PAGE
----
When I read this, I was immediately reminded of the evangelical head covering movement--modern Christians that argue on the basis of 1 Cor. 11:2-16 that women should return to veiling themselves.

All you conservative Christian girls trying to be "biblically modest" should go get your body mods now. It's what Jesus wants. 😝 

Comments

  1. Great post Ben! How do you respond to the arguments raised in favor of the head covering movement?

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    Replies
    1. I believe Paul advised the Corinthian church to embrace this cultural norm along with long hair for women because he, along with the rest of the educated Hellenistic world believed hair length was associated with fertility in women.

      I have a section in my book about this that relates to this article:
      MARTIN, TROY W. "Περιβόλαιον as "Testicle" in 1 Corinthians 11:15: A Response to Mark Goodacre." Journal of Biblical Literature 132, no. 2 (2013): 453-65. https://www.jstor.org/stable/23488022

      Since head covering as a cultural expression of sexual modesty was ultimately based on now disproven science, there is no reason to continue it.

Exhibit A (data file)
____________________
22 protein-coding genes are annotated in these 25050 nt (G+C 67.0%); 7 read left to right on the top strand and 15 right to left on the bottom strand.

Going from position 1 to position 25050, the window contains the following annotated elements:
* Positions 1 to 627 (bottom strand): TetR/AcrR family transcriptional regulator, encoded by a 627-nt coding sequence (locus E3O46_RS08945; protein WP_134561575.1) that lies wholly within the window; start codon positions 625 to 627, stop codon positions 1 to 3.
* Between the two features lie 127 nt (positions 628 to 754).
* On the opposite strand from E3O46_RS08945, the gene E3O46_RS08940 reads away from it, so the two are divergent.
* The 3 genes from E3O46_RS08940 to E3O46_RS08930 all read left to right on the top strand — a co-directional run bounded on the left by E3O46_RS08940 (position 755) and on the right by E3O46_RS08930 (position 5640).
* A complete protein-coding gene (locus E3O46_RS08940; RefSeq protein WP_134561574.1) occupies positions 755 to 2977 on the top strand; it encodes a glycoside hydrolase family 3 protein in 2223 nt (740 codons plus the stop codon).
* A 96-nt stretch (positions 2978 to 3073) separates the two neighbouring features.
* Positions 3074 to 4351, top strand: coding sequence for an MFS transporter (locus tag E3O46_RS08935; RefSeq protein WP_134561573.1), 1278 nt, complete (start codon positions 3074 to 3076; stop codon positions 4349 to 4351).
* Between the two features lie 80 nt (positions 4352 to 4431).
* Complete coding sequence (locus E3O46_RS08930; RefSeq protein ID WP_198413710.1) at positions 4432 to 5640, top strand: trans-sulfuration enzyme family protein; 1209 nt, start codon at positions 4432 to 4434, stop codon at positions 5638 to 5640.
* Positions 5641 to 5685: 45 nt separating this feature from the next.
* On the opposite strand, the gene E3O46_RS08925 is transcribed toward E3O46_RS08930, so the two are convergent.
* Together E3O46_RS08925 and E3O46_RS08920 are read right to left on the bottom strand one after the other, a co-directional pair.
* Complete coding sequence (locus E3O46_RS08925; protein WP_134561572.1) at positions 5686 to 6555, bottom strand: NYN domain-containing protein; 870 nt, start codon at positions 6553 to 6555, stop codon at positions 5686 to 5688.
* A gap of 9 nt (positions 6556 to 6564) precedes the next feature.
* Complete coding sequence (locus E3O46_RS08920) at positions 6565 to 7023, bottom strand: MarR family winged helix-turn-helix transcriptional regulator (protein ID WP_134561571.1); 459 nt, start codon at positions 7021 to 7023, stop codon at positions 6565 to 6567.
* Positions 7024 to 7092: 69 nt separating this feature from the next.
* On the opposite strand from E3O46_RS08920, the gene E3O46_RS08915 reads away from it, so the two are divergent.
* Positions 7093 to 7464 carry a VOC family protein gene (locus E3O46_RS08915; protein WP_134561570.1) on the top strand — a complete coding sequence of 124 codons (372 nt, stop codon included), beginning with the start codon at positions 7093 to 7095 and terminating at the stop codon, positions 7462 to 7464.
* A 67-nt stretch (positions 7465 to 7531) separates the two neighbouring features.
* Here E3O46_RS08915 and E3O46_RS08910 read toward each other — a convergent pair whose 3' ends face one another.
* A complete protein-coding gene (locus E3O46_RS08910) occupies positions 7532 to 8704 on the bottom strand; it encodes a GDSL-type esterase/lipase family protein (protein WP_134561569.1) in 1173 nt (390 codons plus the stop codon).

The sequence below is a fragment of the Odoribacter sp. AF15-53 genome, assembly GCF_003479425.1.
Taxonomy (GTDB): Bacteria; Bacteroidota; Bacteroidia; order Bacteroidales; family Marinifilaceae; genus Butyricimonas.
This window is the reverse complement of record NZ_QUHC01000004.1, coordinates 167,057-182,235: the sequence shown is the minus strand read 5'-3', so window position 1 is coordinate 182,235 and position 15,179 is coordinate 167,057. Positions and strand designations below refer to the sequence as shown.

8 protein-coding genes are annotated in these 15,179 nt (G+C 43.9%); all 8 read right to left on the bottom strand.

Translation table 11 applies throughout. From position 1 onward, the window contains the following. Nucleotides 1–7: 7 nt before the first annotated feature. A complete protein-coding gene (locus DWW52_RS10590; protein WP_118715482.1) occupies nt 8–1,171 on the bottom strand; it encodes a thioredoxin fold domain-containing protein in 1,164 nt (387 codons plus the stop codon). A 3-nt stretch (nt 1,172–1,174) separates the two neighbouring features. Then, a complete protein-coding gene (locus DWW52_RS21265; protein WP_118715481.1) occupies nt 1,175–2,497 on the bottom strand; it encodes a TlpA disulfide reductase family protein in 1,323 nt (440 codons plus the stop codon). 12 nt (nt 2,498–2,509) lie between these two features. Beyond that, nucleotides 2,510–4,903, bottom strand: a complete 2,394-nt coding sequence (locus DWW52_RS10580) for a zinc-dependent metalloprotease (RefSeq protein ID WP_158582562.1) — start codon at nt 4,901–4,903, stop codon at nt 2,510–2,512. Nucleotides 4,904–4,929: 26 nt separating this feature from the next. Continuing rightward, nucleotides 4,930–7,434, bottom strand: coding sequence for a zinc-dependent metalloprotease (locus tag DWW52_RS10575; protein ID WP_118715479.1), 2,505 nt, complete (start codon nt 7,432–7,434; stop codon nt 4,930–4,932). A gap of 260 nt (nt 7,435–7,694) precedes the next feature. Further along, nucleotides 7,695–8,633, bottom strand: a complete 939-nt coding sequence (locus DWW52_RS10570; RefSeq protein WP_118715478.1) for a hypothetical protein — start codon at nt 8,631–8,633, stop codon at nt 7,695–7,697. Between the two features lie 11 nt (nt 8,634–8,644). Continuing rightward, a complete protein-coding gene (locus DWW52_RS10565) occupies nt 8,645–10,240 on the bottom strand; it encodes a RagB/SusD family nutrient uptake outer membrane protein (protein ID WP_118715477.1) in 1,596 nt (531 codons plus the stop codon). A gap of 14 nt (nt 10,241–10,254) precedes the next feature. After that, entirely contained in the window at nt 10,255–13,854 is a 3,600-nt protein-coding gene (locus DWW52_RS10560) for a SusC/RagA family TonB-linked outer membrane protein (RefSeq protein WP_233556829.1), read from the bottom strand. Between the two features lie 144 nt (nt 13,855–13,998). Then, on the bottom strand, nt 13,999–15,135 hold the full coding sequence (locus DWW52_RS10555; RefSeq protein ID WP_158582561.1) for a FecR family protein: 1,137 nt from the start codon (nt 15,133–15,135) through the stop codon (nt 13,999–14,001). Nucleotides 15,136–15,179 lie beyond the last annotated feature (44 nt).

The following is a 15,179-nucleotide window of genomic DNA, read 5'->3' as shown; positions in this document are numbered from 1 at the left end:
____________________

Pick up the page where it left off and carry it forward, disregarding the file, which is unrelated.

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    2. What if it is a sign of fertility? What if it is a signal of healthy reproductive value in women, and also increases attraction from men on average which would therefore increase male fertility?

      "Reproductive value, like fertility, is not a quality that can be directly ascertained in humans. Our ancestors had two primary sets of observable cues that were probabilistically correlated with reproductive value—features of physical appearance and manifest behavior. One set of cues is made up of those correlated with relative youth. A young female of age 17, for example, has higher reproductive value than a woman of 27, 37, or 47, since she has many more years of future reproduction. This logic leads to an evolution-based theory of female beauty and a cogent array of specific empirical predictions. The theory of beauty, first articulated by Symons (1979) and subsequently elaborated by Buss (1987), Buss & Schmitt (1993), and many others, is graphically depicted in Figure 1. This theory of female beauty has been confirmed by independent investigators (for a review, see Sugiyama 2005). Empirically verified cues linking reproductive value and beauty include the length and quality of women’s hair; ..."